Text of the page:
Tip Sheet: Johns Hopkins Kimmel Cancer Center at AACR

03/29/2019

Pancreatic cancer, colon cancer, liquid biopsies, immunotherapy, more

Pancreas cancer: A relentless attack; New treatment for adult leukemia; Becoming fluent on liquid biopsies; Colon cancer is becoming ageless. Johns Hopkins Kimmel Cancer Center experts present their latest findings at the upcoming AACR annual meeting.
 

WHAT: The Annual Meeting of the American Association of Cancer Research

WHEN: March 29 – April 2, 2019

WHERE: Atlanta, Georgia

Elizabeth Jaffee, M.D.
March 31 @ 5:30 p.m. – Georgia Ballroom 1, Building C

Pancreatic Cancer: It’s personal to Elizabeth Jaffe, M.D. Pancreas cancer has touched her family and part of the reason she’s dedicated her career to tacking one of the most deadly cancers.  As a physician-scientist, she directs the pancreatic cancer program at the Johns Hopkins Kimmel Cancer Center and is an internationally recognized leader in immunotherapy. As president of the American Association of Cancer Research (AACR), Jaffee will deliver her keynote address on the latest advances to overcoming the challenges of breaking through the conundrum of pancreatic cancer.
 

Mark Levis, M.D., Ph.D.|
April 1 @ 1:00 p.m. – Room A402

Adult Leukemia Treatment. The FDA recently approved a new drug, gilteritinib, for treatment of adult patients who have returning acute myeloid leukemia (AML) with a FLT3 (pronounced flit-3) mutation. Mark Levis, M.D., director of the Adult Leukemia Service at the Johns Hopkins Kimmel Cancer Center will discuss how his clinical trial of gilteritinib showed the benefits of the drug for AML patients. Levis is considered an expert in the FLT3 mutation in leukemia patients and developed a test that identifies how FLT3 mutation is impacted by drugs.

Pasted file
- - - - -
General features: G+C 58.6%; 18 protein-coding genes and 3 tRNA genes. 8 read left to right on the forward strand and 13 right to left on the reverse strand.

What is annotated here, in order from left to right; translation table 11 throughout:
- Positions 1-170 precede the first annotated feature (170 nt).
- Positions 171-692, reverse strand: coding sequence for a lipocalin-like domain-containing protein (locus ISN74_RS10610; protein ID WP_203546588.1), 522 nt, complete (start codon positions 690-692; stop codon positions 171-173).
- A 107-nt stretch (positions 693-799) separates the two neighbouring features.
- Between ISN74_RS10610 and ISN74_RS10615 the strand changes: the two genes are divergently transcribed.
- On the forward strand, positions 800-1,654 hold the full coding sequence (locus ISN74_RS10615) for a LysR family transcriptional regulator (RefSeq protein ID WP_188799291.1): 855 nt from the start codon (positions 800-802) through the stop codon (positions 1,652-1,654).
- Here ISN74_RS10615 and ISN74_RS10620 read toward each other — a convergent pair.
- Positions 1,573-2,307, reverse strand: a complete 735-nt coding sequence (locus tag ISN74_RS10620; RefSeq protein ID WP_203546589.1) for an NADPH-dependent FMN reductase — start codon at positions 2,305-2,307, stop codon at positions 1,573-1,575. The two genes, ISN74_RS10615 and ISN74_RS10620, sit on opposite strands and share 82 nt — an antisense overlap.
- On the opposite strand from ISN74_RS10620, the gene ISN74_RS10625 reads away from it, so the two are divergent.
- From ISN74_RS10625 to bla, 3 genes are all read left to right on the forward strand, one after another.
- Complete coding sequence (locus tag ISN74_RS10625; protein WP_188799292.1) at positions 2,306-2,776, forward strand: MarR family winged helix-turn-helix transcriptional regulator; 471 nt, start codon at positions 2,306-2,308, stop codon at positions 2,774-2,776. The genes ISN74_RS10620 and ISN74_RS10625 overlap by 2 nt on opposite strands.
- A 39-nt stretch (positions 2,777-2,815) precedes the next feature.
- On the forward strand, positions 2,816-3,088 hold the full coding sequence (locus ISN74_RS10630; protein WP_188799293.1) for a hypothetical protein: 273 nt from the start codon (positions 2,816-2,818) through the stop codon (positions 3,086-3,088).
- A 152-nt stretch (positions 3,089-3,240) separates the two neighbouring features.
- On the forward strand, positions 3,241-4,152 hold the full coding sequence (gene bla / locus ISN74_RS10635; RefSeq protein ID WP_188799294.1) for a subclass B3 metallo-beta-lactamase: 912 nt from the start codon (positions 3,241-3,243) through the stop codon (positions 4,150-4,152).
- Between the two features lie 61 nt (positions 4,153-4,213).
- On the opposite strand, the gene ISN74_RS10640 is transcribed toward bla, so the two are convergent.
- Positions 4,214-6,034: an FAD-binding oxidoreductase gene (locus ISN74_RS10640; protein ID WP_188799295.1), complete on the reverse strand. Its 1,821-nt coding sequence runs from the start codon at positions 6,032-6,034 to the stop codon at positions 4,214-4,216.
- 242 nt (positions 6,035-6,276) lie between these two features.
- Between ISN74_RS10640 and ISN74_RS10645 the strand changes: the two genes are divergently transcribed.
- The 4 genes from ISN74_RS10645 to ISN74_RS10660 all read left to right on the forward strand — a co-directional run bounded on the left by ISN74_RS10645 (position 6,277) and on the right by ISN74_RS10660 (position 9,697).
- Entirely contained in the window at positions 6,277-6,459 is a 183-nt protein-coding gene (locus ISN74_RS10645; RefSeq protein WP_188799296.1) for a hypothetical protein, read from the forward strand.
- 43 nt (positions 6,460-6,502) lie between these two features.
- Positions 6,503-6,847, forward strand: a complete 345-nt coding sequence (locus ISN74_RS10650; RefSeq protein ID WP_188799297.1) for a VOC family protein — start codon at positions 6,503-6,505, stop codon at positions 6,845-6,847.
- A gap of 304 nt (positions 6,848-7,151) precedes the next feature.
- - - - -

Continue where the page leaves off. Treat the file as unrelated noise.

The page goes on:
Nickolas Papadopoulos, Ph.D.
March 30 @ 3:15 p.m. – Room B312
April 2 @ 3:35 p.m. – Room A406

Liquid Biopsies. Cancer cells travel through the blood, saliva and even urine. Liquid biopsies are emerging as a useful tool in finding cancer at an early stage and, in some cases, helping to plan a treatment course. It’s fast, relatively easy and cost effective. Researcher Nickolas Papadopoulos, Ph.D., at the Johns Hopkins Kimmel Cancer Center, describes the status of this technology and how patients are benefiting from it.
 

Nilo Azad, M.D.
April 1 @ 10:30 a.m. – Marcus Auditorium, Building A

Colon Cancer. Colon cancer was always considered a ‘Boomers’ cancer and now that is changing. Young adults are being diagnosed with colon cancer at an alarming rate. Nilo Azad, M.D., associate professor of oncology at Johns Hopkins Kimmel Cancer Center, and Cynthia Sears, M.D., a professor at the Bloomberg-Kimmel Institute for Cancer Immunotherapy at Johns Hopkins are studying this trend and how it connects to the microbiome.
 

Suzanne Topalian, M.D.
March 31 @ 12:45 p.m. – Marcus Auditorium, Building A
Julie Brahmer, M.D.
EMBARGOED UNTIL 3:00 P.M. EST ON 03/29/2019
April 2 @ 1:00 p.m. – Building B, Poster Exhibits, Section 16

Immunotherapy. Harnessing the body’s own defenses, immunotherapy can now be used as a first line of defense against lung cancer, melanoma, and a growing list of other cancers. Suzanne Topalian, M.D., professor at the Bloomberg~Kimmel Institute for Cancer Immunotherapy, and Julie Brahmer, M.D., lung cancer program leader at the Bloomberg~Kimmel Institute, provide insights on predicting responses in patients.

For a complete listing of events featuring Johns Hopkins Kimmel Cancer Center researchers, check out the AACR itinerary of sessions and presentations.